It is now widely accepted that Mark often arranges the received tradition in blocks of three, A1, B, A2. All three episodes have their own point, but together shape a new point. In the Markan sandwich before us, the A1 episode record Jesus in a crowded house, with "his own people" wanting to take charge of him, and then in the A2 episode, Jesus is again in a house surrounded by a crowd, with his family attempting to "call him out." Whereas in the A episodes there are those who would bind Jesus, in the B episode we learn that Jesus is the one who does the binding; "he is the binder of the strong man who is himself unbounded", Edwards. See J.R. Edwards, Markan Sandwiches. Compare 2:1-12, 5:21-43, 6:14-29, 11:12-25, 14:54-72.

The problem with Mark's use of framed stories is that they are not always logical. In Luke's record of the tradition concerning Jesus and Beelzebub, the B element in Mark, the comment of the religious authorities is prompted by Jesus having just cast out a mute demon, Lk.11:14-15. Their comment in Mark 3:22 is discordant with "he is out of his mind", v21. None-the-less, this observation, of itself, indicates that Mark is intent on revealing a particular truth, despite narrative logic.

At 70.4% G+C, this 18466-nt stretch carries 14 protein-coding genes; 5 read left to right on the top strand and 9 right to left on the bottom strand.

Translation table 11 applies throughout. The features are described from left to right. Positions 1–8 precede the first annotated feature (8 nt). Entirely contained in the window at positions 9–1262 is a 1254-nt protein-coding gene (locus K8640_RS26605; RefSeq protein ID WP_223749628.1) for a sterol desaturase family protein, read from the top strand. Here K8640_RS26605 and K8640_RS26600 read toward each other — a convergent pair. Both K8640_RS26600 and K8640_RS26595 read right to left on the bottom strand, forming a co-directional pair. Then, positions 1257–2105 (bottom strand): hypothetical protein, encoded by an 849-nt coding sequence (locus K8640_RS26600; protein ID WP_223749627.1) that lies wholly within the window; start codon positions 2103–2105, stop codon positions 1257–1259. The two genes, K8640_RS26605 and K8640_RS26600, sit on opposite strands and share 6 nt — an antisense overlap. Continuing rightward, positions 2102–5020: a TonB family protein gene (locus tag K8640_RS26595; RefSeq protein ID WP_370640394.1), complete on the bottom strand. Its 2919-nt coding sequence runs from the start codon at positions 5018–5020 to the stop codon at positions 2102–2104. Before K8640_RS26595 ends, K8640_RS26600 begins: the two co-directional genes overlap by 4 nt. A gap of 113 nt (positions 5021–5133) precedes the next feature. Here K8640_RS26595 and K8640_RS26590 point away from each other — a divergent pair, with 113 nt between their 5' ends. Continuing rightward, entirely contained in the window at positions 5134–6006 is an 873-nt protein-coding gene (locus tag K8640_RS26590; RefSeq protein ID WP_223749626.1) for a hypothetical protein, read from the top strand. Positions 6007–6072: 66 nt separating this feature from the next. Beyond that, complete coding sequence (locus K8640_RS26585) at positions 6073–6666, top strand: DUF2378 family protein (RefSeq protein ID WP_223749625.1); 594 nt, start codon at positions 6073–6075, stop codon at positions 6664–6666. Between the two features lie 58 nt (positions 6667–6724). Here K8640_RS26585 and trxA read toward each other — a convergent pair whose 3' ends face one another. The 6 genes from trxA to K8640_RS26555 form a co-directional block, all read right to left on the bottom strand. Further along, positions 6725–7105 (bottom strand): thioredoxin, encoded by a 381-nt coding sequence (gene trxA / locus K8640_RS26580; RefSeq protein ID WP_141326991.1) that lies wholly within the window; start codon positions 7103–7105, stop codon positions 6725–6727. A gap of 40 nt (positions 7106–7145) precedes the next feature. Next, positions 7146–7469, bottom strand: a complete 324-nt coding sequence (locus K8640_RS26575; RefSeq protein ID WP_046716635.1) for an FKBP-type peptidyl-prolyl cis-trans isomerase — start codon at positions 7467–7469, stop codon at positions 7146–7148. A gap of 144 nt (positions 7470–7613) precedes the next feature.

iv] Synoptics:

Matt.9:32-34, 12:22-32, 46-50; Lk.11:14-23, 17-23, 12:10, 8:19-21. Composed from a number of traditional elements, Mark's narrative logic is evident when his account is compared with Matthew and Luke's treatment of these elements. Note also how Mark still evidences the vivid nature of an eye witness account. Matthean priority is indicated by the treatment of this traditional material, but not proven.


v] Exposition: A simple exposition of this passage can be found in the pew-level sermon notes The character of Jesus' family.

Text - 3:20